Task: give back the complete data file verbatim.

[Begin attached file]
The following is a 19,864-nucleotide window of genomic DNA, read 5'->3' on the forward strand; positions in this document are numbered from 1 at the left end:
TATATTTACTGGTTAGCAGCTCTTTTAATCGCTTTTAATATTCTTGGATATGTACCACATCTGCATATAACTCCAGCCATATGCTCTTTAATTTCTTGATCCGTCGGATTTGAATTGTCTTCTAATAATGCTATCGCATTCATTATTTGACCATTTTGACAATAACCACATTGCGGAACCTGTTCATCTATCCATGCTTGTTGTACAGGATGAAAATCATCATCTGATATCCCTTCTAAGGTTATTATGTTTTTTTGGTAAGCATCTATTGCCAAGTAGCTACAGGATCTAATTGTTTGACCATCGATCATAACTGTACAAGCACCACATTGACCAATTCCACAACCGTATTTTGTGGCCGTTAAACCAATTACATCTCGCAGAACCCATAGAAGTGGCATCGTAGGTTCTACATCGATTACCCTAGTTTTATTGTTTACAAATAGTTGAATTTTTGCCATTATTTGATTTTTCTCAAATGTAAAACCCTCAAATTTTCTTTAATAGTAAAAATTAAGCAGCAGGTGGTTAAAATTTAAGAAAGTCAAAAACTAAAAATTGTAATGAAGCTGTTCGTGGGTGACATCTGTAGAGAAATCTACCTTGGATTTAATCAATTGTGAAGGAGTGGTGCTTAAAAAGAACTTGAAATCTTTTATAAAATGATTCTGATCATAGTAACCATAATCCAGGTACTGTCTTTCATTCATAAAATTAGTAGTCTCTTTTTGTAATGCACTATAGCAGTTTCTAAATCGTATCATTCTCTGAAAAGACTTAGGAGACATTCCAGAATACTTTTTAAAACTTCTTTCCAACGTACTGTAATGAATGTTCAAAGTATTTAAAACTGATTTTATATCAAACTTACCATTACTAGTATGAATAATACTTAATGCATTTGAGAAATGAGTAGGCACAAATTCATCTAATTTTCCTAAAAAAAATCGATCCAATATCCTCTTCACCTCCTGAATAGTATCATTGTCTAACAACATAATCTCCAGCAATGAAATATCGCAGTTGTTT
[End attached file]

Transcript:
The following is a 19,864-nucleotide window of genomic DNA, read 5'->3' on the forward strand; positions in this document are numbered from 1 at the left end:
TATATTTACTGGTTAGCAGCTCTTTTAATCGCTTTTAATATTCTTGGATATGTACCACATCTGCATATAACTCCAGCCATATGCTCTTTAATTTCTTGATCCGTCGGATTTGAATTGTCTTCTAATAATGCTATCGCATTCATTATTTGACCATTTTGACAATAACCACATTGCGGAACCTGTTCATCTATCCATGCTTGTTGTACAGGATGAAAATCATCATCTGATATCCCTTCTAAGGTTATTATGTTTTTTTGGTAAGCATCTATTGCCAAGTAGCTACAGGATCTAATTGTTTGACCATCGATCATAACTGTACAAGCACCACATTGACCAATTCCACAACCGTATTTTGTGGCCGTTAAACCAATTACATCTCGCAGAACCCATAGAAGTGGCATCGTAGGTTCTACATCGATTACCCTAGTTTTATTGTTTACAAATAGTTGAATTTTTGCCATTATTTGATTTTTCTCAAATGTAAAACCCTCAAATTTTCTTTAATAGTAAAAATTAAGCAGCAGGTGGTTAAAATTTAAGAAAGTCAAAAACTAAAAATTGTAATGAAGCTGTTCGTGGGTGACATCTGTAGAGAAATCTACCTTGGATTTAATCAATTGTGAAGGAGTGGTGCTTAAAAAGAACTTGAAATCTTTTATAAAATGATTCTGATCATAGTAACCATAATCCAGGTACTGTCTTTCATTCATAAAATTAGTAGTCTCTTTTTGTAATGCACTATAGCAGTTTCTAAATCGTATCATTCTCTGAAAAGACTTAGGAGACATTCCAGAATACTTTTTAAAACTTCTTTCCAACGTACTGTAATGAATGTTCAAAGTATTTAAAACTGATTTTATATCAAACTTACCATTACTAGTATGAATAATACTTAATGCATTTGAGAAATGAGTAGGCACAAATTCATCTAATTTTCCTAAAAAAAATCGATCCAATATCCTCTTCACCTCCTGAATAGTATCATTGTCTAACAACATAATCTCCAGCAATGAAATATCGCAGTTGTTT